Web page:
PYEONGCHANG, South Korea -- South Korean short track speed skaters are not afforded the benefits of a silent, stealthy manoeuvre mid-race. When Minjeong Choi prepared to make her gold-medal winning charge in the women's 1,500 metre final, the crowd started their ear-piercing, roar of anticipation.
Her competitors get immediate warning Choi is on the move, as South Korea president Moon Jae-in watches on.
This is what happens when you are darling of the crowd in the hotbed of short track speed skating. Every move is analysed, collective breath held. "It is a glorious performance in the stadium, it is our home ground so much more meaningful," Choi was to say later after their 3,000 relay triumph.
The short track medal winners are the rock stars of these games. The sport, bonkers as it is, is built on tension, drama and, in South Korea's case, winning. Their Olympics tale reads 21 golds and 42 medals overall since it was formally introduced in 1992 -- 12 medals more than their nearest rivals, China. Six of the 11 records are held by Koreans. Triumph is expected; that is part of the reason why supporters flock to the Gangneung Ice Arena. Success is an expression of national pride, affirmation of their dominance and a chance to see Korean sporting superstars.
The sport was introduced back in 1982, by 1985 they had their first team in the Asian Games and when it got tested at the 1988 Winter Olympics in Nagano, the Korean government started to invest in the sport ahead of its official introduction in Albertville. They saw it as a chance to corner the medal market. Olympic medals followed, with Kim Ki-hoon winning the first in the men's 1,000 in 1992, and those athletes then stayed within the programme to teach the next generation. Success was breeding success.
"When you ask your teammates what Korea's good at, they say short track. It's down to the success they have." Suwon FC soccer player Adrian Leijer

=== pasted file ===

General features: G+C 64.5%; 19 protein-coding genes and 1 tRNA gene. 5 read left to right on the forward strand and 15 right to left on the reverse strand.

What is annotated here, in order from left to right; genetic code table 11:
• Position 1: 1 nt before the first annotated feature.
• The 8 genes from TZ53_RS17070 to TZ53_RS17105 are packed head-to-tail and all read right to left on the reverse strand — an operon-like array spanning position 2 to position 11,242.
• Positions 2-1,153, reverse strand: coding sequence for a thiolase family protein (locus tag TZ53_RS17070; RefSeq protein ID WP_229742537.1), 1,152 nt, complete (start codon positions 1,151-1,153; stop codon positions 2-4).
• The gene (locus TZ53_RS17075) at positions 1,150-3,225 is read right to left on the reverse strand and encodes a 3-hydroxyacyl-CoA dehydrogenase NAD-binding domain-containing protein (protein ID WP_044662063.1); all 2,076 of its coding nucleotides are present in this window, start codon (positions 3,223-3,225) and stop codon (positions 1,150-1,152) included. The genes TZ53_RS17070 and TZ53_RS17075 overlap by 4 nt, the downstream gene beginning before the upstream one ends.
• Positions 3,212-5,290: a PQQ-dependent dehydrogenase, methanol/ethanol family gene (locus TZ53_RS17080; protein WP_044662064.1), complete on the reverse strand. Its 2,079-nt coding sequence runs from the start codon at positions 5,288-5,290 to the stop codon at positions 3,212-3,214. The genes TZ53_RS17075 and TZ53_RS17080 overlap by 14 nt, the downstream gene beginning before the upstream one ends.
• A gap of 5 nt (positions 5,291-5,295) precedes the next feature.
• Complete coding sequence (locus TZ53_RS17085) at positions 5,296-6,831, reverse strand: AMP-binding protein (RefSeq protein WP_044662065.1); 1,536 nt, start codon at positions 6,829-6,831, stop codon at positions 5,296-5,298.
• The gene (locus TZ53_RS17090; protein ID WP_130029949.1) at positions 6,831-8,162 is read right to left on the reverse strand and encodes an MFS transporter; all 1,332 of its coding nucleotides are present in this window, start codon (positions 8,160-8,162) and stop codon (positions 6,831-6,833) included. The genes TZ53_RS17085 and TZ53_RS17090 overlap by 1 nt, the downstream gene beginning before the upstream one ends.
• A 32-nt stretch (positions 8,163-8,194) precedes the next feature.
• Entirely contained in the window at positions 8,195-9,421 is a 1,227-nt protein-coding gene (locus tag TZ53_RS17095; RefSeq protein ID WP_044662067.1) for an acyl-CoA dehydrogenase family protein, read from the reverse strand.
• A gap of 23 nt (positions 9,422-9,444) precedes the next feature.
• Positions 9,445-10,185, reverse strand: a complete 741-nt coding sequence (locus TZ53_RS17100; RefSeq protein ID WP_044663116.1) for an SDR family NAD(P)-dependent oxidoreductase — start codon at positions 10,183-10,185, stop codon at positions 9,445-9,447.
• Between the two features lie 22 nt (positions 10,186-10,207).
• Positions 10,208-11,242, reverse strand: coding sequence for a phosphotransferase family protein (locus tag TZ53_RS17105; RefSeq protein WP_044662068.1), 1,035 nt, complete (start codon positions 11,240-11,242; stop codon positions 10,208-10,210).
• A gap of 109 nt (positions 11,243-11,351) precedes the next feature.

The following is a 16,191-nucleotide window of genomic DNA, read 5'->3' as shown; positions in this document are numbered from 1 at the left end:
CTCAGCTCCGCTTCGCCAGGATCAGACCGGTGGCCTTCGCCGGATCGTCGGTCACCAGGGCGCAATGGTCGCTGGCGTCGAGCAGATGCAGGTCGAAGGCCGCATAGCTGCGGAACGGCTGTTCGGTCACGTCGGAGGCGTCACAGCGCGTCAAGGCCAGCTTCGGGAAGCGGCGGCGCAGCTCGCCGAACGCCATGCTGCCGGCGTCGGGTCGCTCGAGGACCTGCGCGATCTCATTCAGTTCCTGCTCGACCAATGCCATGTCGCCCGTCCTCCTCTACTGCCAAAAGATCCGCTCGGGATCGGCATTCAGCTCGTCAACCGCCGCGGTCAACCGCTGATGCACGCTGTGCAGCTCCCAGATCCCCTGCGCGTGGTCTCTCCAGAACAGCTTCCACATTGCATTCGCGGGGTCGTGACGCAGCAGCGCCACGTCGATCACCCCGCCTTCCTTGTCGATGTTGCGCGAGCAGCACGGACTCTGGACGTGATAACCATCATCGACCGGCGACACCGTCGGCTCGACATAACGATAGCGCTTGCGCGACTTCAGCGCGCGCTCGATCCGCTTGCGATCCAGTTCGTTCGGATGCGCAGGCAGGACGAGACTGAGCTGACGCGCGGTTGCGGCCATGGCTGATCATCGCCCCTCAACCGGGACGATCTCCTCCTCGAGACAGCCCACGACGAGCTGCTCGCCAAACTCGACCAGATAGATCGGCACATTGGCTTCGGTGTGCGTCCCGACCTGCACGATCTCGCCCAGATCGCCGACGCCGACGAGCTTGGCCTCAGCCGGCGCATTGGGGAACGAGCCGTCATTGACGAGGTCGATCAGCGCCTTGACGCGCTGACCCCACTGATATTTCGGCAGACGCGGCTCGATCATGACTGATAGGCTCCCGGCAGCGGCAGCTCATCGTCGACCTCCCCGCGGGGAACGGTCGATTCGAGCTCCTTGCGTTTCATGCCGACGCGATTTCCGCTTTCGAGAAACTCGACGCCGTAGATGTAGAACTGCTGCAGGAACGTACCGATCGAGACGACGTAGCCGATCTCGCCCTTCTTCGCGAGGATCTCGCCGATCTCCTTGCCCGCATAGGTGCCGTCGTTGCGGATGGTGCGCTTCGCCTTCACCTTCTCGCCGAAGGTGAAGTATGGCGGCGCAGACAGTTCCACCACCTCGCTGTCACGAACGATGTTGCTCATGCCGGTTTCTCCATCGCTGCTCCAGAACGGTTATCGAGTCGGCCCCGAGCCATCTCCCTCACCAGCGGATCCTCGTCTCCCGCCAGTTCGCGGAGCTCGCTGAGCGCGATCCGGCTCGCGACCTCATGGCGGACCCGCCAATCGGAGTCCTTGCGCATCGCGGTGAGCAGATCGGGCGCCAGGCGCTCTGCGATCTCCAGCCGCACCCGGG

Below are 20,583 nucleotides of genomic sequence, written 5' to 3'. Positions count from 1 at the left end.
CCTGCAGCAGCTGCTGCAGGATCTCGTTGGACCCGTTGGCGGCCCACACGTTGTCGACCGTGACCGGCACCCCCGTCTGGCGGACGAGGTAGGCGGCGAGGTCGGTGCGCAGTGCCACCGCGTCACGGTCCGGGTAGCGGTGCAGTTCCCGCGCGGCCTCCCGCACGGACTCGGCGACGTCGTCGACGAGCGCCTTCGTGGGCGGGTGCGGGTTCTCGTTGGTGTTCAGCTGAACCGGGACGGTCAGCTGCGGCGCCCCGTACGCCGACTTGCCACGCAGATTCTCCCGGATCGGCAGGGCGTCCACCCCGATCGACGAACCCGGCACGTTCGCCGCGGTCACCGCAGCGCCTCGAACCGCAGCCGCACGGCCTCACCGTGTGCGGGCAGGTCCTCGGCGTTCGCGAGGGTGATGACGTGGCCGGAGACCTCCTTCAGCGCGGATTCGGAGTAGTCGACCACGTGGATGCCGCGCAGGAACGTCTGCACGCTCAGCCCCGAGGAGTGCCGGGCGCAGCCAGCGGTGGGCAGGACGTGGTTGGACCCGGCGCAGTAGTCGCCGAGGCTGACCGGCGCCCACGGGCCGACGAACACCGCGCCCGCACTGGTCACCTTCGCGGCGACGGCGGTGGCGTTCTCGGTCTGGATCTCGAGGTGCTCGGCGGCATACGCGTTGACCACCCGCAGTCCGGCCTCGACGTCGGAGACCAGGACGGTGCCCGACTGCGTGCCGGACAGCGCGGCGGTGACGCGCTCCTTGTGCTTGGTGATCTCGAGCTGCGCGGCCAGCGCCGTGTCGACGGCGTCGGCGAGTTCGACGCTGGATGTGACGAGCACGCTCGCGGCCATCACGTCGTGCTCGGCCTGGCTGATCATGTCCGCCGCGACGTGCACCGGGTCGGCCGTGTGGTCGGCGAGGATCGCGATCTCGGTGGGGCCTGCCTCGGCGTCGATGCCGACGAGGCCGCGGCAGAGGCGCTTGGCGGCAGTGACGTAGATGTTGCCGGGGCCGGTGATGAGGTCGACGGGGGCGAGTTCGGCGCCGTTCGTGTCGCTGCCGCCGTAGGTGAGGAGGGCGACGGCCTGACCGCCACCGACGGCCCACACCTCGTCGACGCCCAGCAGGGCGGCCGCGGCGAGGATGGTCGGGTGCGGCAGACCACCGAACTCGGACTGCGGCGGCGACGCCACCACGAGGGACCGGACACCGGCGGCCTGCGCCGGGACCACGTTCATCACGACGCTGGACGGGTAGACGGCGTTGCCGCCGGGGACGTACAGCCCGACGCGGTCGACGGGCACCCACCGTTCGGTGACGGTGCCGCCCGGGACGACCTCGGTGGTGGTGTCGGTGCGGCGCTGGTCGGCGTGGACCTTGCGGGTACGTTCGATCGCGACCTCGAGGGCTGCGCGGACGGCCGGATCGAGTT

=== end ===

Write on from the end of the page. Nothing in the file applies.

"The most important factors behind South Korea's transformation into a sporting powerhouse are the country's large number of sports lovers and efficient investment," reads an article on 'Gateway to Korea'. "The country strives to find promising young athletes, train them efficiently, and help them build their skills by accumulating a wealth of experience in domestic competitions."
During Winter Olympics and World Championships, the sport is at the front of the national consciousness. In between those windows, the stars remain prominent in advertising campaigns but the sport is overtaken. Baseball, volleyball and football are the sports constantly dominating the day-to-day agenda; success is also frequent.
The Korean professional soccer league has two divisions, bringing in crowds of three million on average per year -- baseball enjoys crowds in the region of eight million a season.
"I know the Koreans are very patriotic and the national men's football team has a big following," is the view of Australian soccer international Adrian Leijer, who plays for Suwon FC. "The league itself, the crowd numbers are down a bit on match day but it has quite a big following. There are some good teams, some good players and it's a sport-proud nation."